For about a decade now I’ve always been impressed by the sight of a Platform 0. There’s something slightly mystical and Harry Potter-like about such platforms and one has to wonder why some stations have them whether it be because it’s been added on that particular side of Platform 1 or just because they began their numbering from zero!
Whenever I’ve come across one in Japan I’ve taken photos of it so was very interested to see Geoff Marshall’s tweets and YouTube video (Watch it here) late last year about the seven Platform Zeros in Britain. By contrast there are a whopping 43 in Japan across 24 prefectures so the idea of going round them all in a day (or three!) is definitely out of the question. Just two of them are in Tokyo and they are less than ten kilometres apart.
First up is Ayase Station on the Chiyoda Metro Line. Their Platform 0 is solely used for taking passengers from there to Kita Ayase Station which is the line terminus and seems to be out on a limb on the Subway route map. Ayase can also be accessed via the JR Joban Line which uses the same platforms for it’s trains.
If you’ve ever taken the Keisei Main Line from Narita Airport, then there’s a fair chance you have arrived on Platform 0 at Nippori Station before changing to the Yamanote Line. I must’ve done that journey a few dozen times over the years but never once noticed the platform number!
- Scroll down to the bottom of this post to see a full list of Platform Zeros in Japan including pictures of a few I’ve been fortunate to have passed through over the years.
On a very tenuous note we move from Platform Zeros to stations beginning with the letter ‘Z’. There are 21 in all of Japan and just two of them are in Tokyo; Zōshiki and Zoshigaya. I visited the former quite recently when I went to see Rokugo Watergate which is about 15 minutes away on foot.
As for Zoshigaya, well I used to live there but moved out not so long after the station opened as part of the new Fukutoshin Line in June 2008. I haven’t been back there in a long time so here is a picture of a much younger me outside the station in April 2010 as part of the ‘Cycling the A-Z of Tokyo Stations‘ challenge.
Enough “Z” chat (not to be confused with Zzzzzzzzz!!), lets move on to some proper train-related news. Takanawa Gateway Station became the first new Yamanote Line station in nearly 50 years when it opened last Saturday (March 14th) and Tokyo Fox was indeed there on the opening morning to see what was going on.
As the tweet above shows, this station was of more interest to me due to it’s use of Katakana in the name. For those who don’t know, Japanese has three styles of characters for writing. Kanji comes from Chinese and is the most complex with each one representing a concept. Hiragana is for Japanese words and katakana is for foreign words.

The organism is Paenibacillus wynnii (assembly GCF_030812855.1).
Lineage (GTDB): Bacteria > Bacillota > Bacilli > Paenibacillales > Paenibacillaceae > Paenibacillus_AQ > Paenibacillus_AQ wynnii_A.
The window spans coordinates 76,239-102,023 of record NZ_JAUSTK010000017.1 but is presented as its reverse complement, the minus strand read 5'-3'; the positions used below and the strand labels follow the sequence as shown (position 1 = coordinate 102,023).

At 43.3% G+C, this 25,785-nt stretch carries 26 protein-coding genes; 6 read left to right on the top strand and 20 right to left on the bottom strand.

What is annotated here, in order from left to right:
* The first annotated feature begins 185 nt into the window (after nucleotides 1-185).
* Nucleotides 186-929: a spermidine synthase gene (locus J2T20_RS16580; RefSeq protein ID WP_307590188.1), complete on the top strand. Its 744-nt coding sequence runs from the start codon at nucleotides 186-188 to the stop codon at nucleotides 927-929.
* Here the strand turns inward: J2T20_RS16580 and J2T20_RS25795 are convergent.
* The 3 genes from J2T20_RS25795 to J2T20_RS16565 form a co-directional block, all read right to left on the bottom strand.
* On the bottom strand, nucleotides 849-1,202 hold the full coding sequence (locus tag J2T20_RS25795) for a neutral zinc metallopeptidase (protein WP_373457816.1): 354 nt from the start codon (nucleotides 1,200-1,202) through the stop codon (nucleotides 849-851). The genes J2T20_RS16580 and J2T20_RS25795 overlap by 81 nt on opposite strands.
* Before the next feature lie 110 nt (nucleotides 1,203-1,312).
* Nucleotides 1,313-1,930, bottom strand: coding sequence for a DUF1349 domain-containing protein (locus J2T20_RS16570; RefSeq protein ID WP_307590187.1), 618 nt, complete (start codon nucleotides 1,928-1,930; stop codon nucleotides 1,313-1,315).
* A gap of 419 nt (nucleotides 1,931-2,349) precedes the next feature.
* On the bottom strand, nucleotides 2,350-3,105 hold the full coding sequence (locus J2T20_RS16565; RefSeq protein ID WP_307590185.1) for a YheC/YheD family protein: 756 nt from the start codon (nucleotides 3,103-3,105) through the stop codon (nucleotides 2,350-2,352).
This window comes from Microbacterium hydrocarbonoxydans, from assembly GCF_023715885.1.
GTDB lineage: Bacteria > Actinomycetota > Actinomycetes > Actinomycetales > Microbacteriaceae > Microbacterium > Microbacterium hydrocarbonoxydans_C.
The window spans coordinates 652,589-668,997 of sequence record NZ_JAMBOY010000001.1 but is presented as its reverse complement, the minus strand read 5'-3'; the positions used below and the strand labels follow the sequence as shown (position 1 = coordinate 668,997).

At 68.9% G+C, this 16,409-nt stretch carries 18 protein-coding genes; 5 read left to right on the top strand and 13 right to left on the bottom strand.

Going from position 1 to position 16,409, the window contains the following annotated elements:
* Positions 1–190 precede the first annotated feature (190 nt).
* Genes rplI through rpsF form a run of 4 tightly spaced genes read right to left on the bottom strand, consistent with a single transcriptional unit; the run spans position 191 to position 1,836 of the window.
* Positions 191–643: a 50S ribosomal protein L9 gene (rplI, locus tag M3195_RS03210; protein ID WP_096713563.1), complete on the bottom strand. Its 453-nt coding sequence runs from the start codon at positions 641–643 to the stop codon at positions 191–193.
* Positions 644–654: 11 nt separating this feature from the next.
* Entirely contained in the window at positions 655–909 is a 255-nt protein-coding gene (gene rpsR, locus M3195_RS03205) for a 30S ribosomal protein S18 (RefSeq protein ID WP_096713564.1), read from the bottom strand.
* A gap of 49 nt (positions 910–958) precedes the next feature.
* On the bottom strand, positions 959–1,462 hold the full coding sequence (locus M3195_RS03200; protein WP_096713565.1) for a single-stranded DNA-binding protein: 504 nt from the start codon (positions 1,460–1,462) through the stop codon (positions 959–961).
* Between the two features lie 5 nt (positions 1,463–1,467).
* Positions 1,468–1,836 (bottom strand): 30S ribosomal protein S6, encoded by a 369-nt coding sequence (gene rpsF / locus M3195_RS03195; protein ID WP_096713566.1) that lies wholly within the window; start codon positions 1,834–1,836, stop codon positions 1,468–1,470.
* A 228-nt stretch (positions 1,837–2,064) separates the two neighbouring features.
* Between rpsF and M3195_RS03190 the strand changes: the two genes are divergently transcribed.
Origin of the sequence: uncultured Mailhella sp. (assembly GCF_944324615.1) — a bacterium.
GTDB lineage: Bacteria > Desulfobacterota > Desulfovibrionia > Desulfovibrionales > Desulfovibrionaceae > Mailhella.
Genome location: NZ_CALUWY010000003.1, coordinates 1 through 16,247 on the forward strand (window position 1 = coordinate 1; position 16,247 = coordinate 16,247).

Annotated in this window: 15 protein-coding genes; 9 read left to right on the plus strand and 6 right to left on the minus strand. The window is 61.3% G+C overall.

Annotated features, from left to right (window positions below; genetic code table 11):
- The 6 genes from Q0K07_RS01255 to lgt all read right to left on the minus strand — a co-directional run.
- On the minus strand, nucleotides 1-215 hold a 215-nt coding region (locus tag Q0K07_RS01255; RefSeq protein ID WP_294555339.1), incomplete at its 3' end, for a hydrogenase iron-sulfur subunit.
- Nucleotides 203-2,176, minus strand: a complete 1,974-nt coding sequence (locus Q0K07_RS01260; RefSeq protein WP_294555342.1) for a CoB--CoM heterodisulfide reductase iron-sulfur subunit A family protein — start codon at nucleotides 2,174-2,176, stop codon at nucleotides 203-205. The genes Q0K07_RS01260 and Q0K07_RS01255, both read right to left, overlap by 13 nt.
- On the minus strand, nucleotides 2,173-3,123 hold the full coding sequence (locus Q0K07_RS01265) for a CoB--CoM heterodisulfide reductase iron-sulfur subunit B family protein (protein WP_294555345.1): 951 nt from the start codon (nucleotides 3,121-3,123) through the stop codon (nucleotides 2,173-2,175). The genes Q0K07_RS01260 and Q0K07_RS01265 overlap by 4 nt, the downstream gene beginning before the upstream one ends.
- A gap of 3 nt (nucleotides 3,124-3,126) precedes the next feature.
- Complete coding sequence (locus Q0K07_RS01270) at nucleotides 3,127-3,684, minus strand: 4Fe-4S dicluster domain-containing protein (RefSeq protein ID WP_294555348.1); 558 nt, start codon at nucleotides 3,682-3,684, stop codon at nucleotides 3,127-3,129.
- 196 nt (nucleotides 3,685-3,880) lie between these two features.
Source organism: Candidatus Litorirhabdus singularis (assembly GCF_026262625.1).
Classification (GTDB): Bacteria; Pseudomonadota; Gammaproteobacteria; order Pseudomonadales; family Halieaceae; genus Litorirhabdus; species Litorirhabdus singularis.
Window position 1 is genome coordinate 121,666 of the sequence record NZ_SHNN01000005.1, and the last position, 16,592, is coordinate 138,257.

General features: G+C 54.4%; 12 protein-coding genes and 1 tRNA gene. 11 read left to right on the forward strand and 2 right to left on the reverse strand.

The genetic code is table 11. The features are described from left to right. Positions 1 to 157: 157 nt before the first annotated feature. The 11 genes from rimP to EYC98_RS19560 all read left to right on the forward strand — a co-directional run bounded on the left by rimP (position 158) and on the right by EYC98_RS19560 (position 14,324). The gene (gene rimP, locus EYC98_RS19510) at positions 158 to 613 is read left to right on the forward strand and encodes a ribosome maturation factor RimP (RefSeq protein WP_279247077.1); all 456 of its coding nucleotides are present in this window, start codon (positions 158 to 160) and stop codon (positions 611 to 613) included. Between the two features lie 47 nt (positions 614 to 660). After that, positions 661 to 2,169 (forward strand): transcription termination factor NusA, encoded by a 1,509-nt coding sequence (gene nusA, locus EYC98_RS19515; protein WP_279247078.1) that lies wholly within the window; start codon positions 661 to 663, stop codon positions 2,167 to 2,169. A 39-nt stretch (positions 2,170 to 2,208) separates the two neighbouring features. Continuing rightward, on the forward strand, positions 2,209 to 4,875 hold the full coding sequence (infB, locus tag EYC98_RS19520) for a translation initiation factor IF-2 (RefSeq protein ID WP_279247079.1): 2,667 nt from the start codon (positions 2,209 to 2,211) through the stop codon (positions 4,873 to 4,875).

I took a little detour en-route to my workplace last Saturday and the first thing that struck me as I stepped off the train was the wood-grain flooring which I think really makes it stand out from the other stations and gives it a very modern feeling.
The station building is the work of architect Kengo Kuma who also designed the National Stadium which will be the main venue at the Tokyo 2020 Olympics. Don’t just look down at the floor but up too as the 110 metre-long origami-inspired roof is pretty impressive and allows light to stream in to this completely indoor station.
Another thing of note at this station is the angle of the touchpad for the IC Cards. Whereas you usually slap your card downwards, some of the gates at Takanawa Gateway involve a side swipe. Click here to see my friend Mac’s YouTube video for a more comprehensive and informative view of the station’s interior and exterior.
I remember missing the announcement (in June 2014) that there was going to be a new station so when the stations were all numbered to help the influx of incoming tourists I wondered why there was no station number 26. It was only then that I knew a new station was going to be built in time for the Olympics. Takanawa Gateway (JY26) slipped into what was the biggest distance between stations on the Yamanote loop. The shortest by the way is between Nishi-Nippori and Nippori!
A public poll took place and the top three choices for the 30th Yamanote Line station (it is also on the Keihin Tohoku Line) were actually Takanawa, Shibaura and Shibahama yet JR East decided to go with the unpopular Takanawa Gateway which had come in 130th place! Despite petitions to change the name, JR stuck to their guns and the result was Takanawa Gateway as the name reflects history and future hopes. The only gripe I have with it is that there’s no Platform zero!!
- As mentioned earlier here is the complete list of stations that have a Platform 0. Let me know of any mistakes or omissions…
Kashiwazaki, Echigoyuzawa, Shibata & Higashisanjo (Niigata)
Sannomiya & Himeji (Hyogo)
Suzumeda, Nagatoshi, Iwakuni, Shin-Yamaguchi & Ube (Yamaguchi)
Nagasaki, Haiki & Ishaya (Nagasaki)
Morioka, Kitakami & Kuriyagawa (Iwate)
Tatsuno, Okaya & Matsumoto (Nagano)
Sawara & Yotsukaido (Chiba)
Kumamoto & Yatsushiro (Kumamoto)
Gobo & Shirahama (Wakayama)
Tagawagotoji & Haruda (Fukuoka)
Nippori & Ayase (Tokyo)
I’m a bit gutted that I have been to many of the places above but never got to see their platform zeros. If you have been to any of them then please send me a photo on here or via Twitter (@tokyofox) as I’d love to collate them all. #WeStopAtNothing!
Click here to read ‘The Complete Tour Of Katakana-Named Stations In Tokyo’
Click here to read ‘Cycling The Yamanote Line’
Click here to read ‘Cycling The A-Z Of Tokyo Stations’